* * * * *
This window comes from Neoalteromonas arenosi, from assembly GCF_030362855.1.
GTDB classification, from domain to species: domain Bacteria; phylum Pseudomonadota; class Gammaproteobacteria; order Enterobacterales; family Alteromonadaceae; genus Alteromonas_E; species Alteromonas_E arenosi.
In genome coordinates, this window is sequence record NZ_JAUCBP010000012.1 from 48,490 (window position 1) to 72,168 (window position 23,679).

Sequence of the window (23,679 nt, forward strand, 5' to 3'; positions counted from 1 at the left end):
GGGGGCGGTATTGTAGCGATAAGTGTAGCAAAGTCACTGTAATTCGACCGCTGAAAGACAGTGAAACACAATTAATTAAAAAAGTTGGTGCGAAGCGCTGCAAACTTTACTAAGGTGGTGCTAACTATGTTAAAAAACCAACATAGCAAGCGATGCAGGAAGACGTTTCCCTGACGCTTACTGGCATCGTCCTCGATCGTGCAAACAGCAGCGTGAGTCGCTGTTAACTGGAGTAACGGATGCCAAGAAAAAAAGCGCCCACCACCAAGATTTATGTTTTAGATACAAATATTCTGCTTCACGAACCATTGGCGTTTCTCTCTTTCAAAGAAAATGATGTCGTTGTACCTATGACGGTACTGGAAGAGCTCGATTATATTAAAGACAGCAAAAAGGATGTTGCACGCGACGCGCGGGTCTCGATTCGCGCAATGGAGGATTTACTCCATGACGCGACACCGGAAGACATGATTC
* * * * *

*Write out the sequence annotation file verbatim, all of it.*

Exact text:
This window comes from Neoalteromonas arenosi, from assembly GCF_030362855.1.
GTDB classification, from domain to species: domain Bacteria; phylum Pseudomonadota; class Gammaproteobacteria; order Enterobacterales; family Alteromonadaceae; genus Alteromonas_E; species Alteromonas_E arenosi.
In genome coordinates, this window is sequence record NZ_JAUCBP010000012.1 from 48,490 (window position 1) to 72,168 (window position 23,679).

Sequence of the window (23,679 nt, forward strand, 5' to 3'; positions counted from 1 at the left end):
GGGGGCGGTATTGTAGCGATAAGTGTAGCAAAGTCACTGTAATTCGACCGCTGAAAGACAGTGAAACACAATTAATTAAAAAAGTTGGTGCGAAGCGCTGCAAACTTTACTAAGGTGGTGCTAACTATGTTAAAAAACCAACATAGCAAGCGATGCAGGAAGACGTTTCCCTGACGCTTACTGGCATCGTCCTCGATCGTGCAAACAGCAGCGTGAGTCGCTGTTAACTGGAGTAACGGATGCCAAGAAAAAAAGCGCCCACCACCAAGATTTATGTTTTAGATACAAATATTCTGCTTCACGAACCATTGGCGTTTCTCTCTTTCAAAGAAAATGATGTCGTTGTACCTATGACGGTACTGGAAGAGCTCGATTATATTAAAGACAGCAAAAAGGATGTTGCACGCGACGCGCGGGTCTCGATTCGCGCAATGGAGGATTTACTCCATGACGCGACACCGGAAGACATGATTC